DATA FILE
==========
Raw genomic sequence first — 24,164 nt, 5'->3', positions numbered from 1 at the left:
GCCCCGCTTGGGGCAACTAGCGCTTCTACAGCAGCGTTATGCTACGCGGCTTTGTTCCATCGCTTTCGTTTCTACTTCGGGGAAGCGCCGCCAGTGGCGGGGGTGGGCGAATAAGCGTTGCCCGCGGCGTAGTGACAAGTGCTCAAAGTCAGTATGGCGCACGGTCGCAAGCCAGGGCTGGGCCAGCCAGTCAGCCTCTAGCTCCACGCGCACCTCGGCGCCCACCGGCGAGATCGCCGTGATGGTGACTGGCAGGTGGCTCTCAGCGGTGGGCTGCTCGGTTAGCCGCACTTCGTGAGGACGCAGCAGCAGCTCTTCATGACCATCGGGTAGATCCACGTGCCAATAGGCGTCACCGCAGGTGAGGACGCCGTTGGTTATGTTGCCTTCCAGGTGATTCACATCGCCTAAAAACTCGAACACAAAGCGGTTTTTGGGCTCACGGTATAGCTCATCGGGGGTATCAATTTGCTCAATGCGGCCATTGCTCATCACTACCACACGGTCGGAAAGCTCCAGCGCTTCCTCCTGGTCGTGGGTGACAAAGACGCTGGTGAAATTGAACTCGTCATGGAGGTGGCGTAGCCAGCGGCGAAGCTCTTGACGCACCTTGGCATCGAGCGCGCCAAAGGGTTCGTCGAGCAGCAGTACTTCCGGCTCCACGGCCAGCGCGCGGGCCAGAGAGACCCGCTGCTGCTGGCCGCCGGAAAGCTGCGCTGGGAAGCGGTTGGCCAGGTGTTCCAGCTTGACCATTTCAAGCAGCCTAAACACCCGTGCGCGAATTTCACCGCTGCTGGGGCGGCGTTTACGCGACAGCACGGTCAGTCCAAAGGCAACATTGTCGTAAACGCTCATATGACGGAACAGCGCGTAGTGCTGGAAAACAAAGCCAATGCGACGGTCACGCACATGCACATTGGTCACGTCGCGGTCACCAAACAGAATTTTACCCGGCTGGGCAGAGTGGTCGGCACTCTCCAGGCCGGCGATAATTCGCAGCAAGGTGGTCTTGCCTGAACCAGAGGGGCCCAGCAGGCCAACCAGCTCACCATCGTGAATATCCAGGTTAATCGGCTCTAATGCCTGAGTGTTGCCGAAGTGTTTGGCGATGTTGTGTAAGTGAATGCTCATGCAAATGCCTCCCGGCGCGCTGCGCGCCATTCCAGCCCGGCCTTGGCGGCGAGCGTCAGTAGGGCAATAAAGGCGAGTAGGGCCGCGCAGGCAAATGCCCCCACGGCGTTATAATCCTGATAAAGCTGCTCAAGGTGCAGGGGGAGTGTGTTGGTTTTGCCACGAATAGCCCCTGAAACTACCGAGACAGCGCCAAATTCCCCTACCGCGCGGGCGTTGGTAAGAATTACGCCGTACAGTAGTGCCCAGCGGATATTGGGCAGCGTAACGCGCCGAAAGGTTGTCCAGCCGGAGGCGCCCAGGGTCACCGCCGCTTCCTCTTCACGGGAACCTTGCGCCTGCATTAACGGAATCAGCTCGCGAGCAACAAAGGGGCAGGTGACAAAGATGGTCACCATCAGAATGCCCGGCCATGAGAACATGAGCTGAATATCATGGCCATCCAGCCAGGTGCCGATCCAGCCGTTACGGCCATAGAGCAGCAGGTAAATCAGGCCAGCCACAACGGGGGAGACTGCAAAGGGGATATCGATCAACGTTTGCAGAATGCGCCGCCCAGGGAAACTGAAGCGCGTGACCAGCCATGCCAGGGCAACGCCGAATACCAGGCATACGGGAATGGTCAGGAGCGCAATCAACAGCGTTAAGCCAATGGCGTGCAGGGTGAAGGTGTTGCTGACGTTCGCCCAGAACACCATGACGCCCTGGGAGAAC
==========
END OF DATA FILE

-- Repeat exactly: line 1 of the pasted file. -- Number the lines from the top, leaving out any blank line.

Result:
Raw genomic sequence first — 24,164 nt, 5'->3', positions numbered from 1 at the left: